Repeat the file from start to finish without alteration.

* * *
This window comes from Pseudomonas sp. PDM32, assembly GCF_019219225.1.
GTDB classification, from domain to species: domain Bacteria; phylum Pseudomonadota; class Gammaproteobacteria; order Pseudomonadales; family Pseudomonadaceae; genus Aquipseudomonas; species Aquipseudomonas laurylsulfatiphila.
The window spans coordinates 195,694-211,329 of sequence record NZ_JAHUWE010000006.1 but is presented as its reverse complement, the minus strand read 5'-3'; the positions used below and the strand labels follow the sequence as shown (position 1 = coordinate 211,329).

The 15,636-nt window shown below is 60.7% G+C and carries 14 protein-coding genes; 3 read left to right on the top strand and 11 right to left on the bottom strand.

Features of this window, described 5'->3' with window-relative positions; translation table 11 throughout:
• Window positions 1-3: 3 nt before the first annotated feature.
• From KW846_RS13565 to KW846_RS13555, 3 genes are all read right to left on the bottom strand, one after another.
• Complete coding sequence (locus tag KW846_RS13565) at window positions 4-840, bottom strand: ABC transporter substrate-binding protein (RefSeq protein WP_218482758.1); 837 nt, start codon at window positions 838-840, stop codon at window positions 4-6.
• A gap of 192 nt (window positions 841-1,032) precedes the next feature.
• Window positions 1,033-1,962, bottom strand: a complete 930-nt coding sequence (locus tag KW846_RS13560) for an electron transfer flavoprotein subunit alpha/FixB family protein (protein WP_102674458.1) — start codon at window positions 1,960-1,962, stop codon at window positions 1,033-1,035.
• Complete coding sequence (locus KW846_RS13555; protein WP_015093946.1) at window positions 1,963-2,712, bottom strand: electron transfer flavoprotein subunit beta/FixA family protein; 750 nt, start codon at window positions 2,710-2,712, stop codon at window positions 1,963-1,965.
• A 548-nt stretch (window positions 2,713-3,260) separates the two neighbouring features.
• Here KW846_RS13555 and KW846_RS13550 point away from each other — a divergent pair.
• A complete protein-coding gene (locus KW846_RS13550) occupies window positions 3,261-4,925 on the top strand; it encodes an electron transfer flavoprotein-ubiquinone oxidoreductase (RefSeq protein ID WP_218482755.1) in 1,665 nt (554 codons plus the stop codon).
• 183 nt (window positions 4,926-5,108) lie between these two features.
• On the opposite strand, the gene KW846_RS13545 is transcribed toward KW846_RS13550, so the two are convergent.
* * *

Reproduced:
This window comes from Pseudomonas sp. PDM32, assembly GCF_019219225.1.
GTDB classification, from domain to species: domain Bacteria; phylum Pseudomonadota; class Gammaproteobacteria; order Pseudomonadales; family Pseudomonadaceae; genus Aquipseudomonas; species Aquipseudomonas laurylsulfatiphila.
The window spans coordinates 195,694-211,329 of sequence record NZ_JAHUWE010000006.1 but is presented as its reverse complement, the minus strand read 5'-3'; the positions used below and the strand labels follow the sequence as shown (position 1 = coordinate 211,329).

The 15,636-nt window shown below is 60.7% G+C and carries 14 protein-coding genes; 3 read left to right on the top strand and 11 right to left on the bottom strand.

Features of this window, described 5'->3' with window-relative positions; translation table 11 throughout:
• Window positions 1-3: 3 nt before the first annotated feature.
• From KW846_RS13565 to KW846_RS13555, 3 genes are all read right to left on the bottom strand, one after another.
• Complete coding sequence (locus tag KW846_RS13565) at window positions 4-840, bottom strand: ABC transporter substrate-binding protein (RefSeq protein WP_218482758.1); 837 nt, start codon at window positions 838-840, stop codon at window positions 4-6.
• A gap of 192 nt (window positions 841-1,032) precedes the next feature.
• Window positions 1,033-1,962, bottom strand: a complete 930-nt coding sequence (locus tag KW846_RS13560) for an electron transfer flavoprotein subunit alpha/FixB family protein (protein WP_102674458.1) — start codon at window positions 1,960-1,962, stop codon at window positions 1,033-1,035.
• Complete coding sequence (locus KW846_RS13555; protein WP_015093946.1) at window positions 1,963-2,712, bottom strand: electron transfer flavoprotein subunit beta/FixA family protein; 750 nt, start codon at window positions 2,710-2,712, stop codon at window positions 1,963-1,965.
• A 548-nt stretch (window positions 2,713-3,260) separates the two neighbouring features.
• Here KW846_RS13555 and KW846_RS13550 point away from each other — a divergent pair.
• A complete protein-coding gene (locus KW846_RS13550) occupies window positions 3,261-4,925 on the top strand; it encodes an electron transfer flavoprotein-ubiquinone oxidoreductase (RefSeq protein ID WP_218482755.1) in 1,665 nt (554 codons plus the stop codon).
• 183 nt (window positions 4,926-5,108) lie between these two features.
• On the opposite strand, the gene KW846_RS13545 is transcribed toward KW846_RS13550, so the two are convergent.